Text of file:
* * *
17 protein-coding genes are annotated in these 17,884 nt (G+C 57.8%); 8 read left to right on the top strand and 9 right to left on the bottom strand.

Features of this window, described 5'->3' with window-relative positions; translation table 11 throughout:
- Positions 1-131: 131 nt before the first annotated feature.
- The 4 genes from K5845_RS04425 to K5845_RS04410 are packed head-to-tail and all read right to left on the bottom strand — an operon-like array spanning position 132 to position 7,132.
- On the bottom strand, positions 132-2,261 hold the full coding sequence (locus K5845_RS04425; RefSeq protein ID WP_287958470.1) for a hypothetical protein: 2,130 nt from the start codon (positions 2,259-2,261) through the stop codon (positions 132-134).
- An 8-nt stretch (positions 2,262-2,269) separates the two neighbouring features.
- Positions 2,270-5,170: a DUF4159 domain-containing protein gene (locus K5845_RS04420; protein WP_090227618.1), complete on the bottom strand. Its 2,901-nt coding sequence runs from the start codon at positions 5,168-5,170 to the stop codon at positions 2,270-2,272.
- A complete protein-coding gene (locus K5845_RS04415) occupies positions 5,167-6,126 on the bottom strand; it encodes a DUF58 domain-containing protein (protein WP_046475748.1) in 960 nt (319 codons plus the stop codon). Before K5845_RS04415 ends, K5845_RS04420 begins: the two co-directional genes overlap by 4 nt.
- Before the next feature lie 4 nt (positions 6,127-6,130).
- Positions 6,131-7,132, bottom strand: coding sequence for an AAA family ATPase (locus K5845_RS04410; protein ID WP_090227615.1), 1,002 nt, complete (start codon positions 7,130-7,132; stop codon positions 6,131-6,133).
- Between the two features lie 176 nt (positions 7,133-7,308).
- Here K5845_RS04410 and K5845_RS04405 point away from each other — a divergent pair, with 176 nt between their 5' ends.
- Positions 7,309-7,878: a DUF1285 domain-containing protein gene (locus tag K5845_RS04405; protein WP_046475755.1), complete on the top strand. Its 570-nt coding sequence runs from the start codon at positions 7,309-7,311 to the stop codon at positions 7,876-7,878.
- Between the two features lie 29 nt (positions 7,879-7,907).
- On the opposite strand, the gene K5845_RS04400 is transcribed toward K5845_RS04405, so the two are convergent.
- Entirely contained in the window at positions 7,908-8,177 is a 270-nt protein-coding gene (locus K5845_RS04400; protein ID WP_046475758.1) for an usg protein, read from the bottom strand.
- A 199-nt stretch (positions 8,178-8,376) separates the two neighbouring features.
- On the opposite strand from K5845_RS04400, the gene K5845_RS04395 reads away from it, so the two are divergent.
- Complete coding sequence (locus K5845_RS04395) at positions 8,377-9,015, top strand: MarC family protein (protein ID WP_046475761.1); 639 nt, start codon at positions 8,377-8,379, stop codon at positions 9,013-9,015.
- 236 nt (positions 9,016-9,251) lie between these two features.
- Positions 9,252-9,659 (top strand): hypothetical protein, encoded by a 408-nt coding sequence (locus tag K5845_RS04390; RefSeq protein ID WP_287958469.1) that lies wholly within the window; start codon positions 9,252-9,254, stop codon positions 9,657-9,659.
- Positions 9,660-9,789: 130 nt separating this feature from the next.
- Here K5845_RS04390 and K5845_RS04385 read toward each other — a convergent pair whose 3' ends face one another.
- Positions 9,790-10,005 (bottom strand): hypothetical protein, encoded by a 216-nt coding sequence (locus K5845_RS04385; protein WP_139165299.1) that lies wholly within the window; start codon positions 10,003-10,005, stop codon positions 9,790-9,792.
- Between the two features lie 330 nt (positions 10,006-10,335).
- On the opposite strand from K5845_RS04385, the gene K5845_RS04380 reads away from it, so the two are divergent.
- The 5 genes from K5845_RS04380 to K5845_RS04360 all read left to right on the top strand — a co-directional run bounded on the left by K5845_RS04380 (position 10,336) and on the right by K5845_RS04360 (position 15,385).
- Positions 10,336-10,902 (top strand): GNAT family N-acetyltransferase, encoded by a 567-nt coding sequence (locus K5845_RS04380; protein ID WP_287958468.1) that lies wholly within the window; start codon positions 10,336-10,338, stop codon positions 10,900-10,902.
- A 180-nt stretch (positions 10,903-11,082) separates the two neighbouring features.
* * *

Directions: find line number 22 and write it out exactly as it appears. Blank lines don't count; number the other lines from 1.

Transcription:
- Positions 9,660-9,789: 130 nt separating this feature from the next.